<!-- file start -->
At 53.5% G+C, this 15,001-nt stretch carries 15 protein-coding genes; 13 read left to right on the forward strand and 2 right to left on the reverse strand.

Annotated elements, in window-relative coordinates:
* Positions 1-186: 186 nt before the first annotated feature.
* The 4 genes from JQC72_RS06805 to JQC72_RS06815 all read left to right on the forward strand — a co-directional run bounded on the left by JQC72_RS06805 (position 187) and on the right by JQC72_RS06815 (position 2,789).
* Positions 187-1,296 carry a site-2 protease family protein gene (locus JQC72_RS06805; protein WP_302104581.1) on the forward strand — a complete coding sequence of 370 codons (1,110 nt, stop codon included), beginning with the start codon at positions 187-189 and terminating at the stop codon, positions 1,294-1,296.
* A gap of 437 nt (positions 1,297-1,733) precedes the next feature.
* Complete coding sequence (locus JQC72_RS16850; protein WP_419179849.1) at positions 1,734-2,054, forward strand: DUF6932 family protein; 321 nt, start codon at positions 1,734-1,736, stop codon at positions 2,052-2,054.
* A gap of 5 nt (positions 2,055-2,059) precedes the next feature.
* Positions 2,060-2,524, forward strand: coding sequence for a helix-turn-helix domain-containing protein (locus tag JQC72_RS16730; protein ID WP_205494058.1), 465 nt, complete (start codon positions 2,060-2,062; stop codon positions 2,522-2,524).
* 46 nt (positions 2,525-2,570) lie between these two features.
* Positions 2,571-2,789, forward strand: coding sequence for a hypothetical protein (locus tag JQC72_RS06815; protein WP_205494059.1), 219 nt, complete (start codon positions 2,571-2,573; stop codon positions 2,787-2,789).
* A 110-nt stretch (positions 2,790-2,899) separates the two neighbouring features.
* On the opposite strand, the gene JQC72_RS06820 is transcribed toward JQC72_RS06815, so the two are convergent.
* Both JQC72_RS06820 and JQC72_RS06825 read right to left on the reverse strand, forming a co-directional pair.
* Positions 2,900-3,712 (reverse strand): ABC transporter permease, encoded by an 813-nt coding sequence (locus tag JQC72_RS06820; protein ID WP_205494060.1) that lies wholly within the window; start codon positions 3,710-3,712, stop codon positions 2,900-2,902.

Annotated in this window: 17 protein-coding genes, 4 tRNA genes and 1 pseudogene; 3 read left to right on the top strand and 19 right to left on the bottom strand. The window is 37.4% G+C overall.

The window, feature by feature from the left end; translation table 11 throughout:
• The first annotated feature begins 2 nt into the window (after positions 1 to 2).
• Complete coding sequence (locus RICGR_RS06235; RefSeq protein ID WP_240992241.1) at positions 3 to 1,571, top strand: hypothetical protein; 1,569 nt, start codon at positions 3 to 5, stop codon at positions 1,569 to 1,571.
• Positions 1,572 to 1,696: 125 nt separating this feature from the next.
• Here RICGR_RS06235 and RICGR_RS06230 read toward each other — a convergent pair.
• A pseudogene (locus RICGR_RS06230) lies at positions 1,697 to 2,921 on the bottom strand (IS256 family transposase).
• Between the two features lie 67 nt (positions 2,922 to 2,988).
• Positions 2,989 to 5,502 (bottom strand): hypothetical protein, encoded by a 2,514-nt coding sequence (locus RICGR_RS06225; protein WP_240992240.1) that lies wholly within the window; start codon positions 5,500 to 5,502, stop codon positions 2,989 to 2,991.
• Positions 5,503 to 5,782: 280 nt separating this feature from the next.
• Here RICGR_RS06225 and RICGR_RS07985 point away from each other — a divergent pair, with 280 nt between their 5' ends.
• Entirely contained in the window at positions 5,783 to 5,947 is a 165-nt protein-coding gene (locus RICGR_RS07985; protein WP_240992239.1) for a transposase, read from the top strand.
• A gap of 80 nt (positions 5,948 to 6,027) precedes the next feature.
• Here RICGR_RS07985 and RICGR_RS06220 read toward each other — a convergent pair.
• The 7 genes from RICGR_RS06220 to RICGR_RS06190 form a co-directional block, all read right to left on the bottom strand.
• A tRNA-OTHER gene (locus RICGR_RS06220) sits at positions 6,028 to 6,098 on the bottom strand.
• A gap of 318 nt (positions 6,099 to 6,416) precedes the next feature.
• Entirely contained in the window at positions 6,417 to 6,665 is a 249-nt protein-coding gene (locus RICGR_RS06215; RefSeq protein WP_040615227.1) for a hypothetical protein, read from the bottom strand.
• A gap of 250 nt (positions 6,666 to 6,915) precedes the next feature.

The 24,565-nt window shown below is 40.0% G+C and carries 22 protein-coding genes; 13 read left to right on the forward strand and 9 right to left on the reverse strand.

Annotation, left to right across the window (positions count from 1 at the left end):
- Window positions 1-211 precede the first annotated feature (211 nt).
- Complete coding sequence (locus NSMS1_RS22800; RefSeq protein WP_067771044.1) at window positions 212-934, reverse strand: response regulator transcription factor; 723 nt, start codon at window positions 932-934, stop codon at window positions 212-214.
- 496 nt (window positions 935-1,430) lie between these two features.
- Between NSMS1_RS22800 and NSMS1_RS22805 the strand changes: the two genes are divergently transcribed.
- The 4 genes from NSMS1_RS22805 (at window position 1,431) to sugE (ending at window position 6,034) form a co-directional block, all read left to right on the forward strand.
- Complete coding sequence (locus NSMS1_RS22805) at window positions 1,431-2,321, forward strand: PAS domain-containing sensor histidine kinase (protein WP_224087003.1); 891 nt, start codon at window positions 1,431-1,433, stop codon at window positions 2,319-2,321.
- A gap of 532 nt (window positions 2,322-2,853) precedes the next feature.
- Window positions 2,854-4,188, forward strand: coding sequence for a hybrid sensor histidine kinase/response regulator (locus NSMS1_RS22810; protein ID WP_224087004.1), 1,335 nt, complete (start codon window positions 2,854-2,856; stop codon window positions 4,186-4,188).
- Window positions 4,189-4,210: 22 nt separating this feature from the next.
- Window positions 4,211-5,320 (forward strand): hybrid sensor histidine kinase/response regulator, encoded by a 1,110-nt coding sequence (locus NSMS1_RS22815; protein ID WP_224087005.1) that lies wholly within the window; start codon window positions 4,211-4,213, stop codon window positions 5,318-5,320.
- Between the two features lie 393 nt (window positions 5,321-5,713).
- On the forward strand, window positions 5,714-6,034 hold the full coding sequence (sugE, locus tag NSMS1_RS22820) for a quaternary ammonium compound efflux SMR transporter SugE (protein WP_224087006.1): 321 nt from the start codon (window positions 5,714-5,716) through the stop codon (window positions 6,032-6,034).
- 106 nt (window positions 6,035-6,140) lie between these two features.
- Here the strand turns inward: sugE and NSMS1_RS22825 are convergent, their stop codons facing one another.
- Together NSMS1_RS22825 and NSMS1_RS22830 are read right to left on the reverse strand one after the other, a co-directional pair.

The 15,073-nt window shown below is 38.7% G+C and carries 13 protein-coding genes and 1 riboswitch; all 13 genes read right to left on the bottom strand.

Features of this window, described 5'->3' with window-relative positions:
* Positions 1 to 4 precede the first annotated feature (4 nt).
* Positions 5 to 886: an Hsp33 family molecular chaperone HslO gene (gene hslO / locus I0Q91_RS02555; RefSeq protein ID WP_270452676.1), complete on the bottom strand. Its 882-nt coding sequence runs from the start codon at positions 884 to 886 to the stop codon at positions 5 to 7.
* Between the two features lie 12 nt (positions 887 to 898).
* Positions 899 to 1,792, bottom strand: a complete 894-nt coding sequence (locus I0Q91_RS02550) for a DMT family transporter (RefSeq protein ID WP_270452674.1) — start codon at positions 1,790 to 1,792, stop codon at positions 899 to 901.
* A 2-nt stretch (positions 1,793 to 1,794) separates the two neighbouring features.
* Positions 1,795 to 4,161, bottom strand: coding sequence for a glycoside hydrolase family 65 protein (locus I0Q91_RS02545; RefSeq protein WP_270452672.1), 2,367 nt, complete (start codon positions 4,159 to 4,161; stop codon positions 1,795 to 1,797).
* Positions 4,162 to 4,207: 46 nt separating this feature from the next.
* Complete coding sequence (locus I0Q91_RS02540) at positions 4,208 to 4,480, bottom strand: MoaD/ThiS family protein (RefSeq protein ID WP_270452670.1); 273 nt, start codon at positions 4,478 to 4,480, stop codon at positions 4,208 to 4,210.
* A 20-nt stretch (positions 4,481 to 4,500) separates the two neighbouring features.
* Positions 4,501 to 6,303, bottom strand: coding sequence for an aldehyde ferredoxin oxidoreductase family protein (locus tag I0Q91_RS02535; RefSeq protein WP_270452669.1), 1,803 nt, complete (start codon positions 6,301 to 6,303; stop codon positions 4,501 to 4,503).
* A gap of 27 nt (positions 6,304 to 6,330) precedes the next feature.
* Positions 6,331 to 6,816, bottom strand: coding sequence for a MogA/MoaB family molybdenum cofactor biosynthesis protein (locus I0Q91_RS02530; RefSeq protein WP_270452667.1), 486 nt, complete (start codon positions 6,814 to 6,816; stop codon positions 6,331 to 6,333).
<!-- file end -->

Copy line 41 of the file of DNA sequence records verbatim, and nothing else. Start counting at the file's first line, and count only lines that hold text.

- The 4 genes from NSMS1_RS22805 (at window position 1,431) to sugE (ending at window position 6,034) form a co-directional block, all read left to right on the forward strand.